So, the illusive drums at this stage were three hanging toms – 10”, 12” & 14”. The search for the 14” Soundwave tom was relatively pain free, as a red one showed up on eBay quite quickly – although the metalwork was in poor condition, and would need renovation (or probably replacements). In the meantime, Tristan at Drumattic was doing well with the bass drum – he’d found in stock everything we needed, except the bass drum hoops – which he duly ordered. We went with a brand new repro set of birch hoops, as the originals are very difficult to come by in natural wood. However this was to come back and bite us later on, when it was discovered the bass drum shells of this era were a non standard size. Full gory details in the final build section! One of the features of this custom kit of Phil’s was that he essentially asked Premier to “double head” a concert tom kit for him.
This means the smaller toms (particularly 8”, 10” & 12”) were too shallow to fit two lugs “in line” as is common on modern double headed drums kits. This was possible on the 14” drum, (clearly visible on the second picture in this article) but the three small drums required “staggered lugs” due to their reduced depth. This is an important feature of the kit, as many of you will know that Phil plays his smaller toms above the hi-hat. Deeper drums would make correct placement for his kit configuration very difficult and effectively too high. Anyway, at this stage Tristan started to experiment with lug placement on the two smaller drums – I had a low end Premier Crown 10” tom shell, which we tried out to get the “look” first of all. The 8” shell was the one we were going to use, so that was done second. The larger Crown tom is way too dark to be used in the final kit, plus it has the wrong lugs as you can see from the photo below with both drums present. Also below is a picture of the bass drum shell from Gumtree, before being stripped back to the wood.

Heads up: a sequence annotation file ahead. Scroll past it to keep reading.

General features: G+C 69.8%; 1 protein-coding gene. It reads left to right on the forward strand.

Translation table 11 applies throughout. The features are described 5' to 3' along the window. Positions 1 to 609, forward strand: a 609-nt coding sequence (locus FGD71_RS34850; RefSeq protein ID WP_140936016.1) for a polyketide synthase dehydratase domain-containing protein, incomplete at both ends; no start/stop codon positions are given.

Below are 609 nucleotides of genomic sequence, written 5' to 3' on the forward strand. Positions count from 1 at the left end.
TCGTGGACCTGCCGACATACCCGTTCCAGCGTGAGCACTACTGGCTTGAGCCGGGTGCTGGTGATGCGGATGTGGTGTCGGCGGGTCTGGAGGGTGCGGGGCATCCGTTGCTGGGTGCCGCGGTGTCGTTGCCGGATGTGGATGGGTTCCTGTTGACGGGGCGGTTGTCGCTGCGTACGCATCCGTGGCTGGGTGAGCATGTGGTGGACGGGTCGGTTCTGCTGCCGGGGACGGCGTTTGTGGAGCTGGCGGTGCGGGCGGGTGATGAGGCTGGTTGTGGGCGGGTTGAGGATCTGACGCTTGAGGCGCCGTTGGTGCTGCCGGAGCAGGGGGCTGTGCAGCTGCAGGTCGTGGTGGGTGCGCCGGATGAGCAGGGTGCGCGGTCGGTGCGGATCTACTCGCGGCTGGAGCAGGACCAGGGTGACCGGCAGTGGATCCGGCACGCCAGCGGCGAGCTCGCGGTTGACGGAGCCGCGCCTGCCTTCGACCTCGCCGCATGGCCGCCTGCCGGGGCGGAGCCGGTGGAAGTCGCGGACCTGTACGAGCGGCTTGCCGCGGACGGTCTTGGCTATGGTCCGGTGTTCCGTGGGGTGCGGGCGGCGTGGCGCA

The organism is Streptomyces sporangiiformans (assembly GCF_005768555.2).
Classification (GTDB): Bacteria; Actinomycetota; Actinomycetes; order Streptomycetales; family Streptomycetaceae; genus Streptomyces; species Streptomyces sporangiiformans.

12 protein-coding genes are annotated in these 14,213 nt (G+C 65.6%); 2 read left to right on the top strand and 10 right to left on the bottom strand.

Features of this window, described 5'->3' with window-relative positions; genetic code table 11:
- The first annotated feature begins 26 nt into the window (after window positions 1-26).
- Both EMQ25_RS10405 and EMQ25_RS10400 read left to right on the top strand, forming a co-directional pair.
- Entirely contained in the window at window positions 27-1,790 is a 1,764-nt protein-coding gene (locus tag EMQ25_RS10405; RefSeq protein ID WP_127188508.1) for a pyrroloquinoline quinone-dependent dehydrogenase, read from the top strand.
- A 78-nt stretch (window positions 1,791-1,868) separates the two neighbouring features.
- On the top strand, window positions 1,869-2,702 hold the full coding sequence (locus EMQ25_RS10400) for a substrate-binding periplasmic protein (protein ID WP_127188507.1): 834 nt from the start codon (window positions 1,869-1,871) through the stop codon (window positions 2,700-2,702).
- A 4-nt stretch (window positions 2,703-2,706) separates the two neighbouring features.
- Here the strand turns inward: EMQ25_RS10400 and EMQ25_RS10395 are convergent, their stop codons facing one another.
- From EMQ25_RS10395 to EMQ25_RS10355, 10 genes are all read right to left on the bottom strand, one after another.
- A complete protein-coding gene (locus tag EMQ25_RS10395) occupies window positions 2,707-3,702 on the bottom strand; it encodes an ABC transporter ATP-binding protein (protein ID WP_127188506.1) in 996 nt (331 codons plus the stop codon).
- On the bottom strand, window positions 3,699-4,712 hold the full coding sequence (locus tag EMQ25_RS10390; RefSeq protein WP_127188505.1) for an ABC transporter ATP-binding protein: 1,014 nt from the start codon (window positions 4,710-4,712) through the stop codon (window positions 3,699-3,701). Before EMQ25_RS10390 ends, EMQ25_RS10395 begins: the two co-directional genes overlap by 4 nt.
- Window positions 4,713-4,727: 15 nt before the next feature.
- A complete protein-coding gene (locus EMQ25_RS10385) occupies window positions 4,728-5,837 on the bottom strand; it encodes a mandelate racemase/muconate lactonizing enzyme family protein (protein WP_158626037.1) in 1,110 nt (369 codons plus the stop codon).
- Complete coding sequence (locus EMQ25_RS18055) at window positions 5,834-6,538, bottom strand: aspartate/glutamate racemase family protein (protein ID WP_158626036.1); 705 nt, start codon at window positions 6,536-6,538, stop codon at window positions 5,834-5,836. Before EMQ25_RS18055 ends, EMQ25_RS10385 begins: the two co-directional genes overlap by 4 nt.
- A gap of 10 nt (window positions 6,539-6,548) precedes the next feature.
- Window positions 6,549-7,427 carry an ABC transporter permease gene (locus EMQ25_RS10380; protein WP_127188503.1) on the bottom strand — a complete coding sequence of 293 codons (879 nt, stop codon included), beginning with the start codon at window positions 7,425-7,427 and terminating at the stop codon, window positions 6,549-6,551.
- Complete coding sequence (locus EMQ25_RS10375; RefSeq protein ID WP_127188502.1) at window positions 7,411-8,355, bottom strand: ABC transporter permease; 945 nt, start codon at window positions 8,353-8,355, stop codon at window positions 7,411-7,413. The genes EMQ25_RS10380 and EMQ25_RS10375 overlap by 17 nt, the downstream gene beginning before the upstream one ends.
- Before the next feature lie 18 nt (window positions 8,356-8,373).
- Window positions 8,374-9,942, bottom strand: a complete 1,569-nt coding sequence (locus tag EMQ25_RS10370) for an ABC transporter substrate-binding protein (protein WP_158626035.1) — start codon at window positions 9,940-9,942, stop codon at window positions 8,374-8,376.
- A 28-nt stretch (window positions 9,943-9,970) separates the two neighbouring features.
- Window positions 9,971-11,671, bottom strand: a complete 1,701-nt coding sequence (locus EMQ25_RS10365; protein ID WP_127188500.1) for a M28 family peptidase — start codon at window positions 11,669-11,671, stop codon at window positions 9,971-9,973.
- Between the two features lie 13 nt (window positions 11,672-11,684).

At this point due to the trials and tribulations faced to recreate the 10” tom (plus at this stage no 12” drum had been found) I should mention my fellow “Phil Collins Geek” from Germany, Daniel Schwarz. Some of you may be aware of the fantastic Canadian Genesis Tribute band “The Musical Box” – Daniel played with them when he was only 16 years old, and is a self-confessed Collins nut. The phrase I attribute to Daniel that stayed with me when we first spoke (via the Premier Percussion Facebook Group) was “Collins is one of my hobbies” – hmm, mine too – but this guy is way more obsessive than me!
Anyway, for this reason Daniel has been a source of many snippets of information I didn’t know about Phil and his kits. On top of that Daniel also happened to have some “reject” shells from his own Collins replica kit, which is still a work in progress. The 10” (almost completely restored and lacquered) & the 12” shell (in need of some work) – actually had to come all the way from Germany.
These were really the final piece of the jigsaw puzzle, so I’m very grateful to Daniel for his help and of course his encyclopaedic knowledge of Phil Collins’ kits! So, we now have all the shells, some of the hardware and around a month to go for when we are filming the two kits together – this was always going to be a challenge!